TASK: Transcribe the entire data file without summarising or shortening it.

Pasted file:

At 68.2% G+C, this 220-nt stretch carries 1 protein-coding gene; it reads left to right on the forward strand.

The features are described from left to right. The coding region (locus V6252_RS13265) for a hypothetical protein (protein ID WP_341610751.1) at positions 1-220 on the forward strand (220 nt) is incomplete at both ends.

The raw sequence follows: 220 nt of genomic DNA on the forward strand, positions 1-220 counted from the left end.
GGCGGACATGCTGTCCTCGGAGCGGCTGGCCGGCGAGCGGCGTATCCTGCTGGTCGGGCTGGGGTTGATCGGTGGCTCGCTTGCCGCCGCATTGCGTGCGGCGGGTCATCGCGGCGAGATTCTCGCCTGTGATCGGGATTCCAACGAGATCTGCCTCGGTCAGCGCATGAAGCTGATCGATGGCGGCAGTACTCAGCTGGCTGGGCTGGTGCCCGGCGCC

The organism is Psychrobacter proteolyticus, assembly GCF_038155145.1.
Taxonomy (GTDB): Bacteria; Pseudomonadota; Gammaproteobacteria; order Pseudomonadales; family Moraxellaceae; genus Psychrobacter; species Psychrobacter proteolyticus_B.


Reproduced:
At 68.2% G+C, this 220-nt stretch carries 1 protein-coding gene; it reads left to right on the forward strand.

The features are described from left to right. The coding region (locus V6252_RS13265) for a hypothetical protein (protein ID WP_341610751.1) at positions 1-220 on the forward strand (220 nt) is incomplete at both ends.

The raw sequence follows: 220 nt of genomic DNA on the forward strand, positions 1-220 counted from the left end.
GGCGGACATGCTGTCCTCGGAGCGGCTGGCCGGCGAGCGGCGTATCCTGCTGGTCGGGCTGGGGTTGATCGGTGGCTCGCTTGCCGCCGCATTGCGTGCGGCGGGTCATCGCGGCGAGATTCTCGCCTGTGATCGGGATTCCAACGAGATCTGCCTCGGTCAGCGCATGAAGCTGATCGATGGCGGCAGTACTCAGCTGGCTGGGCTGGTGCCCGGCGCC

The organism is Psychrobacter proteolyticus, assembly GCF_038155145.1.
Taxonomy (GTDB): Bacteria; Pseudomonadota; Gammaproteobacteria; order Pseudomonadales; family Moraxellaceae; genus Psychrobacter; species Psychrobacter proteolyticus_B.